• Jayne

Doubting Thomas



A reflection on John 20:19-31


I do love this story of Doubting Thomas as I often think that our doubt, rather than being a negative thing, which it is so often perceived as, can become a portal through which we can experience God in a new, rich and dynamic way.


Many of you know that my particular brand of the Christianity is what we might call contemplative. This tradition has been signposted by the desert fathers and mothers as well as Christian mystics such as Meister Eckhart, Julian of Norwich, Thomas Merton, Teresa of Avila and many more.


This tradition acknowledges that belief alone can be very tricky for all sorts of reasons. As I've said before - we understand the human Jesus as we too are human, but the divine Christ, risen and ascended is not what we humans do and so like Thomas our belief in this mystery is challenged. But as with Thomas, it is not belief that leads the contemplative to a transformed life but rather the direct touch, or we might say experience of God - that dramatically alters our consciousness.


And we have all experienced direct encounters with God at different times in our lives all be they possibly fleetingly. Perhaps as we marvel, on a starry night at the mystery of creation and as we do so we sense the presence of the creator marvelling with us or even in us Indeed any time we contemplate God’s first book, the book of nature, we can become intimately aware of the divine presence in and through all things. We might feel the same wonderment as we hold a newborn baby and reflect on the miracle of life. Or then again, it might be in the depths of grief when we are completely undone by our pain that we encounter the direct and intimate awareness of the living Christ.


For the contemplative there is a deep longing to draw ever closer to this presence which seems to be centered in the depth of our own soul - and as we seek its company it reveals itself increasingly as a tangible life force to which we progressively awaken. Awareness of this presence requires that we rediscover our spiritual senses that enable us to intuit, or listen for, or feel its movement within us. We might think of silence as being God's first language and it is in stillness and silence that this ‘movement’ is encountered.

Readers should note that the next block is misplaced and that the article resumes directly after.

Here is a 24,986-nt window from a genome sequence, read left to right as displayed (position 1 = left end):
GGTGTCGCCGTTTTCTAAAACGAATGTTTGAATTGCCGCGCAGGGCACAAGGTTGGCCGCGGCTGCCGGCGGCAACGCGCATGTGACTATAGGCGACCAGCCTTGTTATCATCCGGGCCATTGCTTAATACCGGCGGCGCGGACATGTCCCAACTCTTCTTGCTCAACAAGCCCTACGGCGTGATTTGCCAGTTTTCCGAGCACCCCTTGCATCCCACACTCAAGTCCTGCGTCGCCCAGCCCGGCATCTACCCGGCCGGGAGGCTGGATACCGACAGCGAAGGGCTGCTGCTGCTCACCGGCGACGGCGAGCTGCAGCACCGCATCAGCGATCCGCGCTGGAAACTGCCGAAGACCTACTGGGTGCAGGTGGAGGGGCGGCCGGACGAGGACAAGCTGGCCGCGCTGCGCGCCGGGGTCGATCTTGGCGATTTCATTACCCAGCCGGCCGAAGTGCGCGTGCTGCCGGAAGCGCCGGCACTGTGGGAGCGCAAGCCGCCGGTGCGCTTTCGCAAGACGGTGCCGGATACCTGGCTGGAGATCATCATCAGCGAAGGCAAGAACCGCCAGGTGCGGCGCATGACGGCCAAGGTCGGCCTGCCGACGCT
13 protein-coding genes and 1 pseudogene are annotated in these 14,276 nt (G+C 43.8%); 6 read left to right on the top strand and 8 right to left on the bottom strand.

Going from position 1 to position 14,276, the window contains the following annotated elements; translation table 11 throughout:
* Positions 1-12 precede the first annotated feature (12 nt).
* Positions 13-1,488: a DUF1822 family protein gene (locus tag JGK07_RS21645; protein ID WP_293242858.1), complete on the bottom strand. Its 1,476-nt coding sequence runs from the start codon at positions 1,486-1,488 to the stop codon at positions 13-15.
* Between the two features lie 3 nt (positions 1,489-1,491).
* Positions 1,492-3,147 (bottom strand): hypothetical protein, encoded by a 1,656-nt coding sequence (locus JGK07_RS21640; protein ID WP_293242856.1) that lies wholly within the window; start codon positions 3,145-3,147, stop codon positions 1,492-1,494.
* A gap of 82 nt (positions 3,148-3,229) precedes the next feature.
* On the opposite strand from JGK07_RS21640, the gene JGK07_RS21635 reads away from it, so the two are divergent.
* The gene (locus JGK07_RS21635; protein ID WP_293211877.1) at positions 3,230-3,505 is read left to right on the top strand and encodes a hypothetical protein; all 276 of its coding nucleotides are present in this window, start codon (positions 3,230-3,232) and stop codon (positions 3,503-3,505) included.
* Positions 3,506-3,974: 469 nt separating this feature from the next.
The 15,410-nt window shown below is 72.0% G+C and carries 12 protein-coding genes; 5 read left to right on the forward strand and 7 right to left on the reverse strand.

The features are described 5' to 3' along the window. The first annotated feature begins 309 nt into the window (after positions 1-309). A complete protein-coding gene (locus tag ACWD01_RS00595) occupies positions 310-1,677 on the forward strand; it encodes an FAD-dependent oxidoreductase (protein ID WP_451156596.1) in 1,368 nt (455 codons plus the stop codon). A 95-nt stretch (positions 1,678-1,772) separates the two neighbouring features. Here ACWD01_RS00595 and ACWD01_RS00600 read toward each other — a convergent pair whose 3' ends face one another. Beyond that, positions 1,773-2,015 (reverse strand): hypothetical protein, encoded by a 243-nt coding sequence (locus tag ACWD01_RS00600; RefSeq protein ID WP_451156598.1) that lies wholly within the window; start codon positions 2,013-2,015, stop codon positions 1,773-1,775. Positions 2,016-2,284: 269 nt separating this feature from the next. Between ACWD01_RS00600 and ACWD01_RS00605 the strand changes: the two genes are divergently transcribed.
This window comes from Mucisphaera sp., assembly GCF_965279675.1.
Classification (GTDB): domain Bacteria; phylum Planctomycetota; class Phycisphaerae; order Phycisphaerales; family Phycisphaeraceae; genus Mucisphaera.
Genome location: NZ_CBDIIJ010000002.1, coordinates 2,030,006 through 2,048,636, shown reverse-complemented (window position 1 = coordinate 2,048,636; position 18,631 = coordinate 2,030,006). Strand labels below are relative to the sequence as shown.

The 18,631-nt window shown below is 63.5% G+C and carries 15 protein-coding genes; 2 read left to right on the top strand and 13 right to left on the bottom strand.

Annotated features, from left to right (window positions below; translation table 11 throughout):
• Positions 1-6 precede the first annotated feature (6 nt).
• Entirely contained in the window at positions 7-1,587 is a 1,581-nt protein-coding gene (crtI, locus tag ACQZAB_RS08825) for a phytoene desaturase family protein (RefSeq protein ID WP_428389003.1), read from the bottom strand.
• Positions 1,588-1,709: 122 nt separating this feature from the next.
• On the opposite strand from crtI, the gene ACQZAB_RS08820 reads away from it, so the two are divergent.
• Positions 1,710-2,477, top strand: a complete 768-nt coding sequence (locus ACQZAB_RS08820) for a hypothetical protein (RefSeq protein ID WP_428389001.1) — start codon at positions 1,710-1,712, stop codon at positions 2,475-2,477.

The problem for us in today's world is that we are bombarded with noise and distractions through the constant backdrop of traffic, TV, digital and mobile communications, and the demand for instant responses to emails, texts and so on. These have taken their toll on our ability to be still and to be present. Typically our solution to such bombardment has been to multitask so that we can cram more things into our lives. So much so that many people now find stillness and inner silence almost impossible - indeed for some a source of discomfort.

| And so to return to our passage. Thomas is struggling to believe and usually we interpret this to mean that he is looking for ‘empirical evidence’ but I think it was not so much ‘proof’ that Thomas was seeking but rather a direct encounter of the living God in his own soul. He didn’t want to ’hear’ about it ‘second hand’ - he wanted to touch and to be touched by God for himself.


Every contemplative knows the yearning for this touch. It is a deep longing that belief doesn’t necessarily satisfy and neither would scientific evidence were it ever available....Nothing less than this intimate contact will satisfy.


And so we find that the contemplative path offers many practices to aid the recovery of those senses that have become dormant amidst the noise of the world. .


It is really refreshing to see that simple mindfulness has become such common practice today. Mindfulness is the art of learning to be present and whilst it isn’t contemplative stillness as such it is certainly a first step towards recovering our inner senses.


Other practices include.


Lectio Divina - translated as divine reading. So often we come to scripture with the more modern, hard focus of analysis. Lectio takes us back to a much older practice of reflective reading and listening which culminates in silence.


I also advocate getting to know the book of nature. Here you will find the divine coursing through all things, here you will develop your sense of awe and wonder that reignites our yearning for God ... As Bishop Irenaus of Lyons once said


‘The initial step for us all to come to knowledge of God is contemplation of nature.’


And then there is a regular daily practice of sitting and simply being, instead of our constant doing or even our wordy praying, just holding a quiet space within where we simply and intentionally host the divine presence.


It is not the scope of this reflection to teach or even list the many and varied contemplative practices found on this path, but I will cover them elsewhere on this website.


The point I make here is that with faithfulness to such practice we awaken to a rich, deep and ongoing awareness of God’s presence coursing through every aspect of our lives and the universe. So if you find yourself struggling with belief, think about Thomas and his need, not for proof of God, but rather for that direct touch….seek this with your whole heart and your yearning will be satisfied beyond its wildest imaginings.


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